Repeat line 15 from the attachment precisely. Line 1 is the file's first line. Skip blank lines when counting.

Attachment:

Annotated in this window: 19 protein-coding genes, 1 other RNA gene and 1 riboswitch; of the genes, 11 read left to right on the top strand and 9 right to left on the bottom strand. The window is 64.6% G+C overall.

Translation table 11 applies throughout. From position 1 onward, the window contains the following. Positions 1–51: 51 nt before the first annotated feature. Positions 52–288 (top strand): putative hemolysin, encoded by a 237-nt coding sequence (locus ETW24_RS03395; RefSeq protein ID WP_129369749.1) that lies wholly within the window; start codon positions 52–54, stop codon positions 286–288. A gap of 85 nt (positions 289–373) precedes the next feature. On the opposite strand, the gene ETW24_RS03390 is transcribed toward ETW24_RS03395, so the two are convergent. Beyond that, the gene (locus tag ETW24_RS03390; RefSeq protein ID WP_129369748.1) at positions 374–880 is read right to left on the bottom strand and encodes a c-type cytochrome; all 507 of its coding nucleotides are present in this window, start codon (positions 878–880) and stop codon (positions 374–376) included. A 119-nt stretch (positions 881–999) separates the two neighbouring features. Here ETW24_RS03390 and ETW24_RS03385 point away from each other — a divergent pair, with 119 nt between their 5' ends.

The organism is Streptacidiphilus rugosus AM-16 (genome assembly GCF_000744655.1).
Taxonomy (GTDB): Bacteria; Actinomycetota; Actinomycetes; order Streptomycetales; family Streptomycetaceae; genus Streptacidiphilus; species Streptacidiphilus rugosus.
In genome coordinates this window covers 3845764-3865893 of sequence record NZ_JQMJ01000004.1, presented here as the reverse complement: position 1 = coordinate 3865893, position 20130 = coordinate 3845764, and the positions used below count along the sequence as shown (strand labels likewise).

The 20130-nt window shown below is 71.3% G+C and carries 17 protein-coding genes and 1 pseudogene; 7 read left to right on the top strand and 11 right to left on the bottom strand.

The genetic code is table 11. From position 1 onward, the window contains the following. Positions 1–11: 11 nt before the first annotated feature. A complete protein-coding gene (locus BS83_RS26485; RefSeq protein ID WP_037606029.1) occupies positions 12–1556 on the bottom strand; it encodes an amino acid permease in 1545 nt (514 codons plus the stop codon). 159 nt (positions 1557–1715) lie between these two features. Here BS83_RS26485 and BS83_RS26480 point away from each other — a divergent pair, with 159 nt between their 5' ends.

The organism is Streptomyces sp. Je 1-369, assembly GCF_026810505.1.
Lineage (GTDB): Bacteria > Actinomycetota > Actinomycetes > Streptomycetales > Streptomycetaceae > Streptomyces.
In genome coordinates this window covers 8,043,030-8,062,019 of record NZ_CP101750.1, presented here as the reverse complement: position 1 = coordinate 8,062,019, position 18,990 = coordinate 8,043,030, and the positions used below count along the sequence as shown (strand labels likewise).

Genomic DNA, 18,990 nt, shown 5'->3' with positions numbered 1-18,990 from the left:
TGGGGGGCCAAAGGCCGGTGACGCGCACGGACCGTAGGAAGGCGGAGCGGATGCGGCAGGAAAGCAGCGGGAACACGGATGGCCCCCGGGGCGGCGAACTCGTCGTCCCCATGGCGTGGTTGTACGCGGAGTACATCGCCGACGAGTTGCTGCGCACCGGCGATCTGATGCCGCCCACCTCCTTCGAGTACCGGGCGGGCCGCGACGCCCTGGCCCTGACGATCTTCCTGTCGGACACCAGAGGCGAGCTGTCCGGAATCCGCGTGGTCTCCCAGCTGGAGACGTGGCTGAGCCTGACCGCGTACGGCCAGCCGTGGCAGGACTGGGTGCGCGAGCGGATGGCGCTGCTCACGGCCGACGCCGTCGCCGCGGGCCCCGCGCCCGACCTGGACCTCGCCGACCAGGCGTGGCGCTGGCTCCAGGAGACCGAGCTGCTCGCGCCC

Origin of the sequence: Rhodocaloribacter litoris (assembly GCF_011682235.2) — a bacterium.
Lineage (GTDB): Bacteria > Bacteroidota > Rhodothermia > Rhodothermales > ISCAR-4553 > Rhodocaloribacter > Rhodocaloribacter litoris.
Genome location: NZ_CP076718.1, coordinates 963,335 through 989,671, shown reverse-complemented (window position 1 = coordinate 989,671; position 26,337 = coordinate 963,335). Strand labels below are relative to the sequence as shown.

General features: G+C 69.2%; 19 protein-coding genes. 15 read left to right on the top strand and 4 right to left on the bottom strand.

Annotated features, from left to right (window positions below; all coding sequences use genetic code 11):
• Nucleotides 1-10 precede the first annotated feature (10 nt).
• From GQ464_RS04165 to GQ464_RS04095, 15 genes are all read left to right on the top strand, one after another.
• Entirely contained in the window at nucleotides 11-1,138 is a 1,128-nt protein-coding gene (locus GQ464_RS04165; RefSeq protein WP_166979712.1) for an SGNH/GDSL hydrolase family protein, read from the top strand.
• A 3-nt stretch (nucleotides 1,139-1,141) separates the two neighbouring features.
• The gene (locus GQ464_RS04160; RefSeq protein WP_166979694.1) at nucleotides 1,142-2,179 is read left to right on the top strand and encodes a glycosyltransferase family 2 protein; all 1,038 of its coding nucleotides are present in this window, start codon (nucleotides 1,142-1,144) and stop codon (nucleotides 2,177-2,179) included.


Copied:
Genome location: NZ_CP076718.1, coordinates 963,335 through 989,671, shown reverse-complemented (window position 1 = coordinate 989,671; position 26,337 = coordinate 963,335). Strand labels below are relative to the sequence as shown.